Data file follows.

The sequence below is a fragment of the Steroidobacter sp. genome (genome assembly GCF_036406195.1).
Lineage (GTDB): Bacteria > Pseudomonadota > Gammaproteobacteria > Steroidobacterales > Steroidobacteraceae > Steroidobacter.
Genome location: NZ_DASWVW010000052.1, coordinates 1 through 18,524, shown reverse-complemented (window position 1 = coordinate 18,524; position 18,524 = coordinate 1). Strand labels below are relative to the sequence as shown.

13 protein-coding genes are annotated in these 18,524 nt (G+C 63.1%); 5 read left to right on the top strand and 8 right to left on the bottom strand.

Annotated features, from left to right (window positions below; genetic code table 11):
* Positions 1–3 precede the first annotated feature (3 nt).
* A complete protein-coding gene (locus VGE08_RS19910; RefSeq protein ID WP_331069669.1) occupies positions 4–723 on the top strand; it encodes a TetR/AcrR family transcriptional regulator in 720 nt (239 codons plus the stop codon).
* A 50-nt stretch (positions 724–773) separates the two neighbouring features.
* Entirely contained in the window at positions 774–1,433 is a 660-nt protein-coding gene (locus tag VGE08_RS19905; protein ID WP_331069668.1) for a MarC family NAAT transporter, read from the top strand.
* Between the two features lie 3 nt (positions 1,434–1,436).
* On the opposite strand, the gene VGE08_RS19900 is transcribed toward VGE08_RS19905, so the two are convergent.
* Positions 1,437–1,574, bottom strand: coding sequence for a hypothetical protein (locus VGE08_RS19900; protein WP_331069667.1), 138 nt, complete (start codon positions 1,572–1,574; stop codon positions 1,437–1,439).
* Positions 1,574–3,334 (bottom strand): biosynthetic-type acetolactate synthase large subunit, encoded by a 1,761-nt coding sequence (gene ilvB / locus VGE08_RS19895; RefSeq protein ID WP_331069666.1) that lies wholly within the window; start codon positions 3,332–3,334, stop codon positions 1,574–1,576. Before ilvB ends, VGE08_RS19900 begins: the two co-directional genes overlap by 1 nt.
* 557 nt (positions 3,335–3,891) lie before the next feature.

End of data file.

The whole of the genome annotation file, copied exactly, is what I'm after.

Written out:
The sequence below is a fragment of the Steroidobacter sp. genome (genome assembly GCF_036406195.1).
Lineage (GTDB): Bacteria > Pseudomonadota > Gammaproteobacteria > Steroidobacterales > Steroidobacteraceae > Steroidobacter.
Genome location: NZ_DASWVW010000052.1, coordinates 1 through 18,524, shown reverse-complemented (window position 1 = coordinate 18,524; position 18,524 = coordinate 1). Strand labels below are relative to the sequence as shown.

13 protein-coding genes are annotated in these 18,524 nt (G+C 63.1%); 5 read left to right on the top strand and 8 right to left on the bottom strand.

Annotated features, from left to right (window positions below; genetic code table 11):
* Positions 1–3 precede the first annotated feature (3 nt).
* A complete protein-coding gene (locus VGE08_RS19910; RefSeq protein ID WP_331069669.1) occupies positions 4–723 on the top strand; it encodes a TetR/AcrR family transcriptional regulator in 720 nt (239 codons plus the stop codon).
* A 50-nt stretch (positions 724–773) separates the two neighbouring features.
* Entirely contained in the window at positions 774–1,433 is a 660-nt protein-coding gene (locus tag VGE08_RS19905; protein ID WP_331069668.1) for a MarC family NAAT transporter, read from the top strand.
* Between the two features lie 3 nt (positions 1,434–1,436).
* On the opposite strand, the gene VGE08_RS19900 is transcribed toward VGE08_RS19905, so the two are convergent.
* Positions 1,437–1,574, bottom strand: coding sequence for a hypothetical protein (locus VGE08_RS19900; protein WP_331069667.1), 138 nt, complete (start codon positions 1,572–1,574; stop codon positions 1,437–1,439).
* Positions 1,574–3,334 (bottom strand): biosynthetic-type acetolactate synthase large subunit, encoded by a 1,761-nt coding sequence (gene ilvB / locus VGE08_RS19895; RefSeq protein ID WP_331069666.1) that lies wholly within the window; start codon positions 3,332–3,334, stop codon positions 1,574–1,576. Before ilvB ends, VGE08_RS19900 begins: the two co-directional genes overlap by 1 nt.
* 557 nt (positions 3,335–3,891) lie before the next feature.